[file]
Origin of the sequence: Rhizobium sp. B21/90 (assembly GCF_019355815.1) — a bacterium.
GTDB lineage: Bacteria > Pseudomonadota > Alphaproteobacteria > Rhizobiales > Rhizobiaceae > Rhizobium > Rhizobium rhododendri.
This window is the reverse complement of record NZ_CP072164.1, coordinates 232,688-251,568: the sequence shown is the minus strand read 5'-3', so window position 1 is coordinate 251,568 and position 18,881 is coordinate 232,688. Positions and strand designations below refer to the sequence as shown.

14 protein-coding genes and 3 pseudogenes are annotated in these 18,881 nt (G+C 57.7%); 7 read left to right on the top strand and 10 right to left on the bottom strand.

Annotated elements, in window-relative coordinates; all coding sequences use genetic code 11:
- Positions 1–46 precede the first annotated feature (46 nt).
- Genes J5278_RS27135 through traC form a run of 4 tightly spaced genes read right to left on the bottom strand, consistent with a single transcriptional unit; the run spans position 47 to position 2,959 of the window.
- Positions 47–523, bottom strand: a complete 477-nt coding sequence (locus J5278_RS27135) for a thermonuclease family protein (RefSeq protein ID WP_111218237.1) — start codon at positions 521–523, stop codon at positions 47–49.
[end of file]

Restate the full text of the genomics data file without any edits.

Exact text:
Origin of the sequence: Rhizobium sp. B21/90 (assembly GCF_019355815.1) — a bacterium.
GTDB lineage: Bacteria > Pseudomonadota > Alphaproteobacteria > Rhizobiales > Rhizobiaceae > Rhizobium > Rhizobium rhododendri.
This window is the reverse complement of record NZ_CP072164.1, coordinates 232,688-251,568: the sequence shown is the minus strand read 5'-3', so window position 1 is coordinate 251,568 and position 18,881 is coordinate 232,688. Positions and strand designations below refer to the sequence as shown.

14 protein-coding genes and 3 pseudogenes are annotated in these 18,881 nt (G+C 57.7%); 7 read left to right on the top strand and 10 right to left on the bottom strand.

Annotated elements, in window-relative coordinates; all coding sequences use genetic code 11:
- Positions 1–46 precede the first annotated feature (46 nt).
- Genes J5278_RS27135 through traC form a run of 4 tightly spaced genes read right to left on the bottom strand, consistent with a single transcriptional unit; the run spans position 47 to position 2,959 of the window.
- Positions 47–523, bottom strand: a complete 477-nt coding sequence (locus J5278_RS27135) for a thermonuclease family protein (RefSeq protein ID WP_111218237.1) — start codon at positions 521–523, stop codon at positions 47–49.